The media is a microcosm of the national macrocosm, in which supporters of two divergent ideologies have dug in their heels and are not able to arrive at a compromise, nor even hold a dialogue. There is no longer analysis or exchange of perspectives but only stabs in the air which shuns or turns away from the other.
The battle trigger, i.e., the three farm laws that were passed hastily in Parliament—the Farmers’ Produce Trade and Commerce (Promotion and Facilitation) Act, 2020, the Farmers (Empowerment and Protection) Agreement on Price Assurance and Farm Services Act, 2020 and the Essential Commodities (Amendment) Act—are still very confusing to most people. The laws might be spoken of as draconian by some and beneficial by most. Yet the core issues of either side are not completely clear.
To the farmers, the three acts challenge the existing agricultural mandi [wholesale market] system and threaten the Minimum Support Price regime. The laws have been rejected as they represent a huge challenge to the farmers’ ability to manage their own lives and livelihood, but the government refuses to budge, asserting that the policies would actually benefit the agriculturists.
SETBACK TO MEDIA
The media, which is supposed to reflect the people’s viewpoints and act as a mirror of their distresses, even while it should talk of truth to power and hold the government responsible and accountable, is doing the exact opposite: ramming government policies down the throats of farmers and calling the protesters anti-national, terrorists and Maoists.
Hence, the credibility of the BJP’s media and information front has become suspect.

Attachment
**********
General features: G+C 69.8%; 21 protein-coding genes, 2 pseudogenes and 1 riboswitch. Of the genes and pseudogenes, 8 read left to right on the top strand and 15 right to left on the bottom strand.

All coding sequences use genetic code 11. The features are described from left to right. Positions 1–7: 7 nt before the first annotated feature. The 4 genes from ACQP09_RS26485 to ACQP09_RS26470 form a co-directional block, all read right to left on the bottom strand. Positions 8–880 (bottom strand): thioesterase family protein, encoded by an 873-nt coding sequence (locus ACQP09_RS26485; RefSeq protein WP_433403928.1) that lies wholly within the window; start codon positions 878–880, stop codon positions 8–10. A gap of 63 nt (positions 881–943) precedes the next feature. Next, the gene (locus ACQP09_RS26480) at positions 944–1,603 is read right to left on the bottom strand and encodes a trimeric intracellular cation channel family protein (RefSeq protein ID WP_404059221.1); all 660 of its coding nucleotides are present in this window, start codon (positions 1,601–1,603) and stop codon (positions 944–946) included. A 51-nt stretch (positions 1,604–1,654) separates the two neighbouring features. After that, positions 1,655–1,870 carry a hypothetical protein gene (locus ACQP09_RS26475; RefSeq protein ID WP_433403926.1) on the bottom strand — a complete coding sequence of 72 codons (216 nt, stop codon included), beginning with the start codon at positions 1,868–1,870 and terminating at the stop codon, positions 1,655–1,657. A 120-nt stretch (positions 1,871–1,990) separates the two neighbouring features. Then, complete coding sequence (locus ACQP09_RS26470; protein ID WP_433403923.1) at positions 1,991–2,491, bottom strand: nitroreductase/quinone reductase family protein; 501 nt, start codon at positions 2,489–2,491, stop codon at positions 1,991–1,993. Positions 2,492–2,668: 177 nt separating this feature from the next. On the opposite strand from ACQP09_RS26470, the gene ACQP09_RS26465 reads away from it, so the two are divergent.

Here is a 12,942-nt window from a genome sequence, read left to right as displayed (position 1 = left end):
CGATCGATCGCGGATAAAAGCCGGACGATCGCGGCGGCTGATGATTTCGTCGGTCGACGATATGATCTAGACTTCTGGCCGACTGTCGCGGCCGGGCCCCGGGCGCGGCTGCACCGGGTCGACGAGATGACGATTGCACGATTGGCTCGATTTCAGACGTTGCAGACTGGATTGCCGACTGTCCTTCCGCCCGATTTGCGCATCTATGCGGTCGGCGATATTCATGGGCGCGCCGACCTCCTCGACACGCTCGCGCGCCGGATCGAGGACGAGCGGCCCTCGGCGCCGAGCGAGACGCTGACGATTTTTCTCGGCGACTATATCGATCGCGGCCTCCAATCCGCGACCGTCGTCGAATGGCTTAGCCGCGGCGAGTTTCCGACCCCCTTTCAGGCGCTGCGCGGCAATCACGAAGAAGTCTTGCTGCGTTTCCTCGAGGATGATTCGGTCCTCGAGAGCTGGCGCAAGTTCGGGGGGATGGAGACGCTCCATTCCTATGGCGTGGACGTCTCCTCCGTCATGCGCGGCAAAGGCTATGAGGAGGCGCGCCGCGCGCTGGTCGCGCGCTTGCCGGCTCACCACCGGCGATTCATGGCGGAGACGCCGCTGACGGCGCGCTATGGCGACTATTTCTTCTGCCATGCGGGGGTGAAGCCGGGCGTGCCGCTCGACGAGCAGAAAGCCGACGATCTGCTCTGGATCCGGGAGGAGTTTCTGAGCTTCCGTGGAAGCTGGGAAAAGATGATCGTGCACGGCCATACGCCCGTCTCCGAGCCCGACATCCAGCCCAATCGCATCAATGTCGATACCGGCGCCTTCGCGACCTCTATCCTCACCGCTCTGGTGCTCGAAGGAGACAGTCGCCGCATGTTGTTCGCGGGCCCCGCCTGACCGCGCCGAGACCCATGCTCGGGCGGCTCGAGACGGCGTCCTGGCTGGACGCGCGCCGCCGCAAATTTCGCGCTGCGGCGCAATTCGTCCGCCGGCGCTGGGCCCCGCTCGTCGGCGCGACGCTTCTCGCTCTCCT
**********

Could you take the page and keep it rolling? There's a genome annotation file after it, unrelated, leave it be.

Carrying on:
Interestingly, the communication from the polarised worlds of the Indian media—including TV channels, print, digital and social media platforms—today reflects the split personality of the political structure in the entire country. The media is a microcosm of the larger national macrocosm, in which supporters of two divergent ideologies dig in their heels and are not able to arrive at a compromise or even have a dialogue.
With thousands of farmers on the battlefield, there is enough unrest on the ground to shake the godi media for the first time. With the farmers’ boycott and the slogans shouting “godi media go back” in Gurmukhi, Hindi and English and the strong messages they are beaming from tractors and other vehicles, there seems to be a clear message—lack of credibility and trust in the media, including the liberal section.
So, as even Twitter called out Amit Malviya, the BJP’s IT-cell head, as misleading and manipulative, the farmers managed to find other ways to disseminate and disburse information, realising that it is a battle not of facts but perceptions and messages.